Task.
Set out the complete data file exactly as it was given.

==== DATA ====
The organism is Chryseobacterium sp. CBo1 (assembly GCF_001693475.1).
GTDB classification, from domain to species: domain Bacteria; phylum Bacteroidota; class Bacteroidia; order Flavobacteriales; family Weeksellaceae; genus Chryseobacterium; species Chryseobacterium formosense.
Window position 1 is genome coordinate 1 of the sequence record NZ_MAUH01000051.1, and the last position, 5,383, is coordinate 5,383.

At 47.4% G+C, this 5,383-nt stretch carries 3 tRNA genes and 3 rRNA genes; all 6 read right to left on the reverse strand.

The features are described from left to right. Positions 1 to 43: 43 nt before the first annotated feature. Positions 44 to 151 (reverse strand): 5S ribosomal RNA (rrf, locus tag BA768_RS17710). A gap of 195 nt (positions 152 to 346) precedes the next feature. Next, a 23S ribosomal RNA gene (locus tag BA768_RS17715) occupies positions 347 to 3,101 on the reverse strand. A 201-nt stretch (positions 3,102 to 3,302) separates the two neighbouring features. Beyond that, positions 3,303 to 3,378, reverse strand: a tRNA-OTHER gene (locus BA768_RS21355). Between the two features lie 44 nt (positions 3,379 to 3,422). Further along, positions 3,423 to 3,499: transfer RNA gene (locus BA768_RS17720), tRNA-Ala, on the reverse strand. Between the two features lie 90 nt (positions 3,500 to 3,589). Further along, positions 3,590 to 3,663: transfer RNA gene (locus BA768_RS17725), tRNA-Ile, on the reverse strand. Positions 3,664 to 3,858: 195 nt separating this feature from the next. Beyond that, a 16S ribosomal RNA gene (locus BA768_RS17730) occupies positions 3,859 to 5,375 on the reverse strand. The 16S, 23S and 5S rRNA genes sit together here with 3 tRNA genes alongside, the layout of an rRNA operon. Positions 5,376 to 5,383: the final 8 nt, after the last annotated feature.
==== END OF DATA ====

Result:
The organism is Chryseobacterium sp. CBo1 (assembly GCF_001693475.1).
GTDB classification, from domain to species: domain Bacteria; phylum Bacteroidota; class Bacteroidia; order Flavobacteriales; family Weeksellaceae; genus Chryseobacterium; species Chryseobacterium formosense.
Window position 1 is genome coordinate 1 of the sequence record NZ_MAUH01000051.1, and the last position, 5,383, is coordinate 5,383.

At 47.4% G+C, this 5,383-nt stretch carries 3 tRNA genes and 3 rRNA genes; all 6 read right to left on the reverse strand.

The features are described from left to right. Positions 1 to 43: 43 nt before the first annotated feature. Positions 44 to 151 (reverse strand): 5S ribosomal RNA (rrf, locus tag BA768_RS17710). A gap of 195 nt (positions 152 to 346) precedes the next feature. Next, a 23S ribosomal RNA gene (locus tag BA768_RS17715) occupies positions 347 to 3,101 on the reverse strand. A 201-nt stretch (positions 3,102 to 3,302) separates the two neighbouring features. Beyond that, positions 3,303 to 3,378, reverse strand: a tRNA-OTHER gene (locus BA768_RS21355). Between the two features lie 44 nt (positions 3,379 to 3,422). Further along, positions 3,423 to 3,499: transfer RNA gene (locus BA768_RS17720), tRNA-Ala, on the reverse strand. Between the two features lie 90 nt (positions 3,500 to 3,589). Further along, positions 3,590 to 3,663: transfer RNA gene (locus BA768_RS17725), tRNA-Ile, on the reverse strand. Positions 3,664 to 3,858: 195 nt separating this feature from the next. Beyond that, a 16S ribosomal RNA gene (locus BA768_RS17730) occupies positions 3,859 to 5,375 on the reverse strand. The 16S, 23S and 5S rRNA genes sit together here with 3 tRNA genes alongside, the layout of an rRNA operon. Positions 5,376 to 5,383: the final 8 nt, after the last annotated feature.